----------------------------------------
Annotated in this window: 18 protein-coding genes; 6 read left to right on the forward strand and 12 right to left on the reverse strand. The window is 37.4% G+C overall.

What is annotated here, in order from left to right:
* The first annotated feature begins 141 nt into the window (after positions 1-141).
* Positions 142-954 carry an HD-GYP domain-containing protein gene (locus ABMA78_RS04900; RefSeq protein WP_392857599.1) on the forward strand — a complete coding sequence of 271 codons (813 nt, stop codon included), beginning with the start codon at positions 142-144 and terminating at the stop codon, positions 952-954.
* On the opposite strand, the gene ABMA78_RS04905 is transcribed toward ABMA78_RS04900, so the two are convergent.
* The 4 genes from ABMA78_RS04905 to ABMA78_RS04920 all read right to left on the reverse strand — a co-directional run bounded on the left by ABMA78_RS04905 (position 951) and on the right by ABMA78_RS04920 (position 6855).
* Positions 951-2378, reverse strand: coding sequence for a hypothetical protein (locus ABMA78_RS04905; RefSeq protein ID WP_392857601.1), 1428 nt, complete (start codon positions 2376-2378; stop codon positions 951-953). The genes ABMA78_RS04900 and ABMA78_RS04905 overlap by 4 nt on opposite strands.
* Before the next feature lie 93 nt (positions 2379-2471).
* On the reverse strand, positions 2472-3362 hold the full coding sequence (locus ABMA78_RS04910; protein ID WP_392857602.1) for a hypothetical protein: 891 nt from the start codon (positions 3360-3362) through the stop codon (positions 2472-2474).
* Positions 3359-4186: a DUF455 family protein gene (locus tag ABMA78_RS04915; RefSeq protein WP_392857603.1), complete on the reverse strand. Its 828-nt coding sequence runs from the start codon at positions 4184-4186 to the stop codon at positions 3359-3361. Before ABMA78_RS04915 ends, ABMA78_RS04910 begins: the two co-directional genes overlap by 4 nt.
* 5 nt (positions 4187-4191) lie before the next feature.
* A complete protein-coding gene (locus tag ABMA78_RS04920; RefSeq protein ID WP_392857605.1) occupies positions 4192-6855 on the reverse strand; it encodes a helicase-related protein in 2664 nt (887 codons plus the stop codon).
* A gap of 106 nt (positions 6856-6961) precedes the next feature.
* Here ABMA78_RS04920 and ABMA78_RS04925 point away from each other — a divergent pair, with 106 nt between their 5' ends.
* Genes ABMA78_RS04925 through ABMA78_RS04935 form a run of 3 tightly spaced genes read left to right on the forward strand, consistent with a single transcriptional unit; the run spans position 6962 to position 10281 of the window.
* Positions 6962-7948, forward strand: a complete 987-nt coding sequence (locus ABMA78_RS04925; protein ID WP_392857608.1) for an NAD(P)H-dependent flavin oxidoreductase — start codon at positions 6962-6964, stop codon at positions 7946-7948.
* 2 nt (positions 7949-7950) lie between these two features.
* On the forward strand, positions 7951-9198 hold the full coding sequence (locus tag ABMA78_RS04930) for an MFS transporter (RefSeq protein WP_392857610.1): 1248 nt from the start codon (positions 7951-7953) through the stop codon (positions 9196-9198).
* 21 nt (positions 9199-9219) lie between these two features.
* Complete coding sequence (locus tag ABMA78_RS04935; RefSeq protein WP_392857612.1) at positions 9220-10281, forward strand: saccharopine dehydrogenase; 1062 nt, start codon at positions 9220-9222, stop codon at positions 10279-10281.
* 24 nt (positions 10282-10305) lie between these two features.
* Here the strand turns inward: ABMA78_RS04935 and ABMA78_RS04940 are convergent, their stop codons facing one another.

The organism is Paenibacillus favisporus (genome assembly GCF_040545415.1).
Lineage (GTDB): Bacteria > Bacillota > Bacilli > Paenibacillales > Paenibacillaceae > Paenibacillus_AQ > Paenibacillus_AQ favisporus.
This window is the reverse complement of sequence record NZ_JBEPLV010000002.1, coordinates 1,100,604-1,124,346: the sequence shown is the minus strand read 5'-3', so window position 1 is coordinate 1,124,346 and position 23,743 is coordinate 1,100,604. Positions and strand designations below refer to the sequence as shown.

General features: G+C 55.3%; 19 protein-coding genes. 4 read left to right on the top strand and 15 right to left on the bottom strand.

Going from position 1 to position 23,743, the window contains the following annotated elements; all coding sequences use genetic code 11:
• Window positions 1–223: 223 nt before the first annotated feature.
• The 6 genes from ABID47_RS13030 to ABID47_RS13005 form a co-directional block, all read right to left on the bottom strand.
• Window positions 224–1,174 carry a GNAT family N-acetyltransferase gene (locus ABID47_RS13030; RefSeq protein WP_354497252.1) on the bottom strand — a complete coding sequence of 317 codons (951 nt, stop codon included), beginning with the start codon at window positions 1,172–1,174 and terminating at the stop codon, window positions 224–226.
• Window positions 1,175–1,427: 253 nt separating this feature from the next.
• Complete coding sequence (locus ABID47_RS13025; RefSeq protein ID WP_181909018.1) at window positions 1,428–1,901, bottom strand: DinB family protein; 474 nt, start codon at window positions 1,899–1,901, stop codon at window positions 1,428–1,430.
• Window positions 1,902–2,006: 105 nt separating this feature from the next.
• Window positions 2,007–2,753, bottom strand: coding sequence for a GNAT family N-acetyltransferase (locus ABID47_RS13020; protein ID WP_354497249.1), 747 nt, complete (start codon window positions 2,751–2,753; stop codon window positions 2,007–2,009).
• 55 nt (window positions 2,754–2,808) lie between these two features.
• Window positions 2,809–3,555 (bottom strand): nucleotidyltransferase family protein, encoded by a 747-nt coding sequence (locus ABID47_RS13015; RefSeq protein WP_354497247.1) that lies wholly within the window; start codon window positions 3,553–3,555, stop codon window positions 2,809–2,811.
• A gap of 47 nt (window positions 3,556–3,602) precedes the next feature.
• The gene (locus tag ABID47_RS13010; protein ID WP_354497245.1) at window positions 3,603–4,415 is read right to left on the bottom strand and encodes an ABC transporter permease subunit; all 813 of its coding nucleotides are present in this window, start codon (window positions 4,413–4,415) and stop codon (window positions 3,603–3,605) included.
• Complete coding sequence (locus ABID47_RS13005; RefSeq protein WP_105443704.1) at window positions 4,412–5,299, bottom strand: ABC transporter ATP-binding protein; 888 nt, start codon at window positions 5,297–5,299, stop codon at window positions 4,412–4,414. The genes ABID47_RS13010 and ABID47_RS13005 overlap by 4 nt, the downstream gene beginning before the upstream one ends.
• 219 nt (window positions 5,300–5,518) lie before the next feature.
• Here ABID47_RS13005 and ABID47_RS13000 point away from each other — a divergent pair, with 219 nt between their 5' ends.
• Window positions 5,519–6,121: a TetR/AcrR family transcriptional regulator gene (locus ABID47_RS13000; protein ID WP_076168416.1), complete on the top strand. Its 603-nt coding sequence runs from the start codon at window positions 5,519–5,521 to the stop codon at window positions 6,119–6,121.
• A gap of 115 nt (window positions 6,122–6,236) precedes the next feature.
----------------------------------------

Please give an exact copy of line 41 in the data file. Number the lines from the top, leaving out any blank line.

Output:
• Here ABID47_RS13005 and ABID47_RS13000 point away from each other — a divergent pair, with 219 nt between their 5' ends.